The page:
[The steering committee] set up a series of educational meetings. We provided input into those and brought experts from Purdue who could talk about that. But they set them up and they were in charge of the meeting. We took an approach that would enable the greatest input from people and would bring to the top the issues of the people. Altogether, probably over 240 people were involved in the whole thing....I met with the chairperson of [the] groups and did a leadership training workshop on what it means to be a chair of a group, what's expected, how you work through this process. We developed a time-line so that each of them was very clear about what was expected of them and how they were to go about doing their work. We were all in agreement on a time-line. Then those task forces did their work. They gathered information. They studied the issues. And they developed a plan of action with a set of recommendations for what they thought they needed to be done.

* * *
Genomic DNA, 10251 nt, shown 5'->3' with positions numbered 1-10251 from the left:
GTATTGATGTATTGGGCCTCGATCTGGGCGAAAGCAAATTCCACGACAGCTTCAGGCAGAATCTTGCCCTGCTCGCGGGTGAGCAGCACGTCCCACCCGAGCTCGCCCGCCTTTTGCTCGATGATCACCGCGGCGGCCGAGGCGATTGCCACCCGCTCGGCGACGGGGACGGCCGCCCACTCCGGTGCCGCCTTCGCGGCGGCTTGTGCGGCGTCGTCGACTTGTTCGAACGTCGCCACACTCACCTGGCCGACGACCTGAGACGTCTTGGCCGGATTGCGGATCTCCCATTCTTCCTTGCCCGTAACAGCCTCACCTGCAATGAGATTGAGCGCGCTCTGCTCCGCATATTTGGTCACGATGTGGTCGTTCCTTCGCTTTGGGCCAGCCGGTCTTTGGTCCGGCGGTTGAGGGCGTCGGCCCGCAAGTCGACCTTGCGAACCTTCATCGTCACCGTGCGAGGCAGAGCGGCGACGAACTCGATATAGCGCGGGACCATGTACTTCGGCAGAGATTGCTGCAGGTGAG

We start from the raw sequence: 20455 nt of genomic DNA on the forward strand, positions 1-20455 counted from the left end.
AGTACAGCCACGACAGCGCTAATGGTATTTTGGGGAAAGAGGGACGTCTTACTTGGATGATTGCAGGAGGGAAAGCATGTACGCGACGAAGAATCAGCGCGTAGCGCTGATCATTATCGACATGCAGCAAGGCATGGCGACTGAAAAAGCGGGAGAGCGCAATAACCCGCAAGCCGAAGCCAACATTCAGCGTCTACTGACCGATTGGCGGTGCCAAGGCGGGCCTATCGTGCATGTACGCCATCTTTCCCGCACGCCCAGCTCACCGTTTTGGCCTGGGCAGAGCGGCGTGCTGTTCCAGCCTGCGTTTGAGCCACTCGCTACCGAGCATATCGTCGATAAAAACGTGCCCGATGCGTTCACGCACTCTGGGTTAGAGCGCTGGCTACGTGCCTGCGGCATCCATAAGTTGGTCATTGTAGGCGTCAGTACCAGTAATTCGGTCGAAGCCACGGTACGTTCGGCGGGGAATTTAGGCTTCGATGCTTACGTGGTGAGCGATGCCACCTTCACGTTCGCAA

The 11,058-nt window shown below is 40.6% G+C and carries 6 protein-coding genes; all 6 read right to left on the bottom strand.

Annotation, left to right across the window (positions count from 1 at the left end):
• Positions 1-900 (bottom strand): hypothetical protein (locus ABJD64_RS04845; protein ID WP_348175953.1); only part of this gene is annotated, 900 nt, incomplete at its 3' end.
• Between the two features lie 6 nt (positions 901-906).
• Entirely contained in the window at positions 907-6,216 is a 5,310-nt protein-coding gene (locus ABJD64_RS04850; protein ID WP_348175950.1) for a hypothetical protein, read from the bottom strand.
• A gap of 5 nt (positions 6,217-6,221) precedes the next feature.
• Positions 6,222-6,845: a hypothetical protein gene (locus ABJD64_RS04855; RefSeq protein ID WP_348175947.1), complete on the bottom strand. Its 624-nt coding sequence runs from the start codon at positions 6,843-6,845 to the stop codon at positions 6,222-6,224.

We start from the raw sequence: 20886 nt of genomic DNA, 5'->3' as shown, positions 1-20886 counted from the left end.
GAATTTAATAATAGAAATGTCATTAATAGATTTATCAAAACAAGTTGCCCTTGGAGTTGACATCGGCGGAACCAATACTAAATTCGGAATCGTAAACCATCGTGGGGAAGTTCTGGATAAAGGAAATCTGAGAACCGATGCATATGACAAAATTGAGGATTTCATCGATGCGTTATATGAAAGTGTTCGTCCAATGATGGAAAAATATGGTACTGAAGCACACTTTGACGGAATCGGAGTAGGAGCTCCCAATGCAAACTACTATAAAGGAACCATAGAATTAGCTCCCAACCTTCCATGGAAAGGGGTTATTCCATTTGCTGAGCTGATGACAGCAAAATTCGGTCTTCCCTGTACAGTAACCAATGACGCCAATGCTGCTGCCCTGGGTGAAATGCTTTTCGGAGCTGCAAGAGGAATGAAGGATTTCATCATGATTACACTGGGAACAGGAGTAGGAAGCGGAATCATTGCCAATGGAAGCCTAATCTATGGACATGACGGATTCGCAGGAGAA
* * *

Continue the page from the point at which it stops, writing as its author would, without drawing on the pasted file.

The recommendations were put together in a report that was published and shared not only with local decision-makers, but also with every household in the county. After that, the process of implementation began, which was still underway when I interviewed Janet in June of 2001.

Janet's story can be viewed as a success story, at least with respect to helping people in Wabash Township to organize to effectively deal with their original problem of feeling shut out of the decision making process. The citizens of Wabash Township did, in the end, develop a voice at the table--many voices at many tables, in fact.